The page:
Mitchell Krockmalnik Grabois — Summer 2014

Summer 2014


For this issue, Liz and I switched it up. I’m highlighting a fiction writer–granted, a fiction writer heavily influenced by poetry–and Liz is highlighting a poet.


This fiction writer’s work both intrigued me and made me think about the line between fiction and poetry. Stay tuned for the whole interview because we’ve published an additional piece of fiction at the bottom of the interview!


I’m so happy to present to NEAT readers:


Mitchell Krockmalnik Grabois

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When did you first start writing? What was your first story about?

I started writing in the fourth grade. I fell under the influence of Mrs. Charlotte Sirota, who was the sponsor for the school newspaper, and later my sixth grade teacher. Mrs. Sirota had a certain mystery to her, because she only had one-half of a lung.

My first published story was about a mad scientist who could change himself into anything, like a piece of paper that could slide under a door so he could steal a bunch of stuff. After my father died, I was going through his papers and found it. I read it to my mother and uncle, and they were delighted. “Very creative,” said my uncle.

Like all great teachers one connects with, Mrs. Sirota irrevocably changed my life.


Overall, where do you draw your inspiration? Specific poetry, specific fiction, paintings, films, etc.?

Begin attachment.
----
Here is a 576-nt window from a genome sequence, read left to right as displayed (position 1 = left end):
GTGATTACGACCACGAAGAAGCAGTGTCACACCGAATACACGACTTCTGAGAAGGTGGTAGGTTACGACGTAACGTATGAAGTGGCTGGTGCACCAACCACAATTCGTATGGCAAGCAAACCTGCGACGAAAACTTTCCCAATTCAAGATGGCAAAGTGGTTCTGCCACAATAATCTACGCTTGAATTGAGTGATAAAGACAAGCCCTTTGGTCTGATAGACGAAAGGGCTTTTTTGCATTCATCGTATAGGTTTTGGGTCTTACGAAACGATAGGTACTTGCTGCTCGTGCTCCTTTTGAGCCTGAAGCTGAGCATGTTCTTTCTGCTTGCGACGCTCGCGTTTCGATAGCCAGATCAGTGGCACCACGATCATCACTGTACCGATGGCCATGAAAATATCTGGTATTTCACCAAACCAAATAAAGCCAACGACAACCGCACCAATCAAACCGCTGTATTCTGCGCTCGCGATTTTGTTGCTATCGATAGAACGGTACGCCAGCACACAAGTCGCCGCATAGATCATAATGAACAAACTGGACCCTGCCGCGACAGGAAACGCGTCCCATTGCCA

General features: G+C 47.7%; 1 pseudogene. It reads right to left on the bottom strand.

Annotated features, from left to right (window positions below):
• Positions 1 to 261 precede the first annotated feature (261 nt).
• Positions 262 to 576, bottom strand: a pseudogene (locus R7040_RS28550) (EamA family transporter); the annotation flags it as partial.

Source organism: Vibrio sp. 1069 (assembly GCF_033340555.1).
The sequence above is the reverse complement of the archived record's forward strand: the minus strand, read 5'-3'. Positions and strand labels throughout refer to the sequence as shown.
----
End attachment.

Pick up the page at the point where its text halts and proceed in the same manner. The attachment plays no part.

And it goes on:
I don’t think in terms of inspiration. I think maybe inspiration is something important to the novice writer, but I’ve been writing now for half a century. The way I normally work is that something will capture my attention (it could be a line from a poem, a facebook post, a painting, a stray thought of my own) and a line or phrase will occur to me. I set that down, like a prompt, and my creative process takes over. It’s a kind of “automatic writing.” My relationship between my conscious mind and my subconscious is very supple and unfettered. Everything I know about telling a story provides the channel or form for the material. After that, of course, there’s some editing, but not nearly as much with poetry and flash fiction as with longer, more cumbersome forms.


Do you have any strange writing habits?

No. I sit at a laptop in a room with four walls.


How strongly is your work influenced by poetry? Who are the poets who inspire you?

Poetry is the foundation of any literary fiction, because the focus is on the immediacy and color and quality of the language itself. What’s important is how the writer says something, not just what the writer says. The point is not to get from point A to point B—it’s the road traveled between the two points.  I wrote poetry for many years before I wrote any fiction as an adult. I played with language, and rewrote single lines or stanzas for hours. In the early years, I recall being inspired by James Wright, William Carlos Williams, Wallace Stevens.  I never read any of Bukowski’s poetry until I was nearly sixty. I find his honesty and directness inspiring. Like Bukowski, neither my poetry nor my prose contains much elevated language or abstract material. I enjoy being “down to earth.”


“Complexion” is a work of fiction, correct? What inspired this particular piece?